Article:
Identifying frail elderly subjects is of paramount importance in order to conduct a tailored care. The characterization of frailty status is currently based on the collection of clinical data and on the use of various tools such as Fried’s criteria, which constitutes a difficult and time-consuming process. Up to now, no biological markers have been described as reliable tools for frailty characterization. We tested the hypothesis that a link between frailty and protein molecular aging existed. This study aimed therefore at determining whether post-translational modification derived products (PTMDPs), recognized as biomarkers of protein aging, were associated with frailty status in elderly subjects.
Frailty status was determined according to Fried’s criteria in 250 elderly patients (>65 years old) hospitalized in a short-term care unit. Serum concentrations of protein-bound PTMDPs, including carboxymethyllysine (CML), pentosidine, methylglyoxal-hydroimidazolone-1 and homocitrulline (HCit), were determined by liquid chromatography coupled with tandem mass spectrometry, and tissue content of advanced glycation end-products was assessed by skin autofluorescence (SAF) measurement. Associations between PTMDPs and frailty status were analyzed using logistic regression models.
Frail patients had significantly (p<0.01) higher CML, HCit, and SAF values compared to non-frail and pre-frail subjects. By multivariate analysis, only HCit concentrations and SAF values remained associated with frailty status (p=0.016 and p=0.002, respectively), independently of age, comorbidities, renal function, C-reactive protein and albumin concentrations.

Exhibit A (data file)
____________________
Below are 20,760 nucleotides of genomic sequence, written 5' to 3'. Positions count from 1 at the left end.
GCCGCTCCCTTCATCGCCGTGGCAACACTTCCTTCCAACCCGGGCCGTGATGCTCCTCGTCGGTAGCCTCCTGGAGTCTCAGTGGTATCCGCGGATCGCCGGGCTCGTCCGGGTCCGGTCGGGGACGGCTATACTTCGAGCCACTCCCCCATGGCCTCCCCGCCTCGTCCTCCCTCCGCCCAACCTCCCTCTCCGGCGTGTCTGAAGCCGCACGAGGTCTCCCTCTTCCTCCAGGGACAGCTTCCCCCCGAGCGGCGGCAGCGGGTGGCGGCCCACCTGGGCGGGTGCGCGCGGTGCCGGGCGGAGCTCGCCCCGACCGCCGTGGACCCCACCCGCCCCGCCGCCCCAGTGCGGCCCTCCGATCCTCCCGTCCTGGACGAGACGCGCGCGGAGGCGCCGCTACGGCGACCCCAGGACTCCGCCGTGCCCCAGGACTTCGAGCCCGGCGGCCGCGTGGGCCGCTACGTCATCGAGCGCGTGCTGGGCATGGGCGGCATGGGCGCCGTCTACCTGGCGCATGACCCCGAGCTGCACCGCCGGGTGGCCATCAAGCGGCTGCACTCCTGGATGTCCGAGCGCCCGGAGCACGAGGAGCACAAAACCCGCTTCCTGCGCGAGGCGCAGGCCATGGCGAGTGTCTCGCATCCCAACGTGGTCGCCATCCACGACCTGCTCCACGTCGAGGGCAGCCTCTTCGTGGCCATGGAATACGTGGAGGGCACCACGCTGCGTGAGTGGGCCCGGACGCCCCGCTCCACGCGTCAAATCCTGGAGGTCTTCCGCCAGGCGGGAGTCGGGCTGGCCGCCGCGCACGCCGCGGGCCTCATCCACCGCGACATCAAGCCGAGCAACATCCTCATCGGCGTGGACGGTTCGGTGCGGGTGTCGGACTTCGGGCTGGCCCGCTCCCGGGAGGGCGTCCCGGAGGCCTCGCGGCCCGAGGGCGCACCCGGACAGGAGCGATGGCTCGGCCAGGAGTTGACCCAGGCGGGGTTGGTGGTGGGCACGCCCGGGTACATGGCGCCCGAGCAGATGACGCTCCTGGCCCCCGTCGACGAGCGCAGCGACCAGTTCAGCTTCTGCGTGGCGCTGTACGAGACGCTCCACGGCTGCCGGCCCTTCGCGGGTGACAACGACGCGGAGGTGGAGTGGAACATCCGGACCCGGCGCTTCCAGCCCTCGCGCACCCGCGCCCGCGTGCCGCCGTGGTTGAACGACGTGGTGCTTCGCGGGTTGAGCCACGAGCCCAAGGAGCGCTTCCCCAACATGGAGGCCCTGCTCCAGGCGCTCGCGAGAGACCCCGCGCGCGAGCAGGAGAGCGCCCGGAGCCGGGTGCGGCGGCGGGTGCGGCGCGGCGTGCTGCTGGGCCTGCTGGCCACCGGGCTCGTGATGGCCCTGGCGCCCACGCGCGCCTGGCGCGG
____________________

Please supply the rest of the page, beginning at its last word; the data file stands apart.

HCit and SAF are significantly associated with frailty status in elderly subjects. This study suggests that PTMDPs constitute promising biomarkers for identifying frail patients and guiding personalized patient care.
The authors thank all the participants of this study, the staff of the Department of Internal Medicine and Geriatrics, the staff of the Department of Biochemistry of Reims University Hospital, and especially Mrs. Tatiana Decampos Dos Santos and Isabelle Flandre.
Author contributions: All the authors contributed significantly to the study (conception, design, and interpretation of the data, critical revision of the manuscript for important intellectual content, and approval of the final version). In addition, Rachid Mahmoudi, Stephane Jaisson, and Philippe Gillery contributed to the analysis strategy and wrote the article.
Research funding: This study was funded by the University of Reims Champagne-Ardenne and the Reims University Hospital through the “Projet Hospitalo Universitaire VIeillissement protéique et VAsculaire (PHU-VIVA)” program.
Employment or leadership: None declared.
Honorarium: None declared.
Competing interests: The funding organization(s) played no role in the study design; in the collection, analysis, and interpretation of data; in the writing of the report; or in the decision to submit the report for publication.
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The online version of this article offers supplementary material (https://doi.org/10.1515/cclm-2018-1322).
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